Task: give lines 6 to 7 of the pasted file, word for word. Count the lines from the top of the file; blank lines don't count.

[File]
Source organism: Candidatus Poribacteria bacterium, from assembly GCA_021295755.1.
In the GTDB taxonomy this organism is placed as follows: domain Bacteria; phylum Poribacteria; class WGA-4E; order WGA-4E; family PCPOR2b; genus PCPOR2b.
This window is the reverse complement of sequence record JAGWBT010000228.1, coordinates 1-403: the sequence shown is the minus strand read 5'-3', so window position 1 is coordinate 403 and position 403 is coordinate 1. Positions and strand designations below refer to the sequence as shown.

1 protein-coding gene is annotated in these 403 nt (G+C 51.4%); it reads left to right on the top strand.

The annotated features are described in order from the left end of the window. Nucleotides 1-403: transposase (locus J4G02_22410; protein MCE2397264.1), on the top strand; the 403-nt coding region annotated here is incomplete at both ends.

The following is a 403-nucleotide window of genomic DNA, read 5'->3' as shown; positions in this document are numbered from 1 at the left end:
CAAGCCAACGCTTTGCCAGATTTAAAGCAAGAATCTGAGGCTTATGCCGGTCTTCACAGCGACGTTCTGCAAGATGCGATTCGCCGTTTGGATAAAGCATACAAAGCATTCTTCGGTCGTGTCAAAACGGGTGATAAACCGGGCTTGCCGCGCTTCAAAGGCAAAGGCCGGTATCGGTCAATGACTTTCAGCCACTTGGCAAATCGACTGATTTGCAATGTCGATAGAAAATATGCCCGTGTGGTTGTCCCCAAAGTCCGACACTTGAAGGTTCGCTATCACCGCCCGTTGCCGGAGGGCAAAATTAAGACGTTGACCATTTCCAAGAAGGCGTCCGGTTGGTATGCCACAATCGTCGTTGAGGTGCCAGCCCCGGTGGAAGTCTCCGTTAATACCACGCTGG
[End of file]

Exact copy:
The following is a 403-nucleotide window of genomic DNA, read 5'->3' as shown; positions in this document are numbered from 1 at the left end:
CAAGCCAACGCTTTGCCAGATTTAAAGCAAGAATCTGAGGCTTATGCCGGTCTTCACAGCGACGTTCTGCAAGATGCGATTCGCCGTTTGGATAAAGCATACAAAGCATTCTTCGGTCGTGTCAAAACGGGTGATAAACCGGGCTTGCCGCGCTTCAAAGGCAAAGGCCGGTATCGGTCAATGACTTTCAGCCACTTGGCAAATCGACTGATTTGCAATGTCGATAGAAAATATGCCCGTGTGGTTGTCCCCAAAGTCCGACACTTGAAGGTTCGCTATCACCGCCCGTTGCCGGAGGGCAAAATTAAGACGTTGACCATTTCCAAGAAGGCGTCCGGTTGGTATGCCACAATCGTCGTTGAGGTGCCAGCCCCGGTGGAAGTCTCCGTTAATACCACGCTGG